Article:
What is per capita at each generation distribution?
The process of distributing property in intestacy can get rather complicated. For example, the process of distribution is relatively straight forward if someone dies but all of their children are still alive. It gets considerably more involved, however, when one of the deceased’s children is no longer alive. In that case, the child’s children (that is, the deceased’s grandchildren) are generally entitled to some amount of the deceased’s estate. Different states have adopted different forms of distribution which apply in this situation, when you have multiple generations of surviving descendants who are each entitled to some share of the property.
The per capita at each generation distribution shares certain similarities to both the right of representation distribution method (which is where the grandchildren stand in for their deceased parent (the child of the original deceased) and get that share to split among themselves) and the per capita with representation distribution method (which is where heirs of the same generation get an equal share if they are the only heirs). With per capita at each generation, all heirs of the same generation always get an equal share. The distinction between these three methods is much easier to understand with the following examples.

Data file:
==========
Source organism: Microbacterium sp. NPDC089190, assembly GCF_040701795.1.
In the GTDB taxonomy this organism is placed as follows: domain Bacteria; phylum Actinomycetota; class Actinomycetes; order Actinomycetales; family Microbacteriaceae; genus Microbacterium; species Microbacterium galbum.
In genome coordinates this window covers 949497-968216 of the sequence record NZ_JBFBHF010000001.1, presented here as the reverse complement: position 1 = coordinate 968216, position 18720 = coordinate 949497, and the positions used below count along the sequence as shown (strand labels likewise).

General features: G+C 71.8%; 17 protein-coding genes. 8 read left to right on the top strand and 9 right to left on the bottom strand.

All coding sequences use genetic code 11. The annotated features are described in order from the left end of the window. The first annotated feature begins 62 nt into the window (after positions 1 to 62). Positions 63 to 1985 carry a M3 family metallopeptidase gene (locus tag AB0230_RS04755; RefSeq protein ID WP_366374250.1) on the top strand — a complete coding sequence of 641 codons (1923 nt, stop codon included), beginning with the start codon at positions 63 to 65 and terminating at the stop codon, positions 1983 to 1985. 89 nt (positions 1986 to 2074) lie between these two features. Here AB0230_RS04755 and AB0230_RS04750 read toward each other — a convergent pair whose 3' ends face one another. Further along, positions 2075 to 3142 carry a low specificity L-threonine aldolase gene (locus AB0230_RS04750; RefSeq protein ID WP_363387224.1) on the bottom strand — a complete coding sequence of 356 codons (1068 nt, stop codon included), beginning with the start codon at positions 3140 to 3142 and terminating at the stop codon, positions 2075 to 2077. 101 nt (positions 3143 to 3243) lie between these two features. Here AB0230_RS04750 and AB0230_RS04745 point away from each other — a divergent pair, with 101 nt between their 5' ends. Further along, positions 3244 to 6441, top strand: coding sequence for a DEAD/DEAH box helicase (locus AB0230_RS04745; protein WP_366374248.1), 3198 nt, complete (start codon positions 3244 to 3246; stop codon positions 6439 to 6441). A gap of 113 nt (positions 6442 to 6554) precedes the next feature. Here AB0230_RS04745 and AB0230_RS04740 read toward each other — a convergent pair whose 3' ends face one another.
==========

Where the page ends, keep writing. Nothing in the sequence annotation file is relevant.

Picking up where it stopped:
Suppose that Roger has three children, Sam, Wendy and Declan. Let’s further suppose that Sam has one son, and Wendy has two children. Finally, let’s suppose that both Sam and Wendy died before Roger. Thus, if Roger did not have a spouse when he died, there are three sets of heirs entitled to his property, Declan, Sam’s son, and Wendy’s two children. In states that follow the right of representation, Declan, Sam and Wendy would each be entitled to an equal share of the estate (1/3) and Sam and Wendy’s children would simply take their shares. That means that, in the end, Declan has 1/3 of the property, Sam’s son has 1/3 of the property (Sam’s share), and Wendy’s children each have 1/6 of the share (as they had to split Wendy’s share). This would be the same in states that follow per capita with representation, because the only difference is when all of the heirs are of the same generation (and that’s not the case here, because Declan is a different generation from the grandchildren). However, in states that follow per capita at each generation, it plays out a little differently. Declan still gets his 1/3 share. However, the remaining 2/3 of the property are split evenly by Sam and Wendy’s children, because they are the same generation, which means they would each get 1/3 of the remaining 2/3 of the property (that is, each of the three grandchildren would end up with 2/9 of the original estate).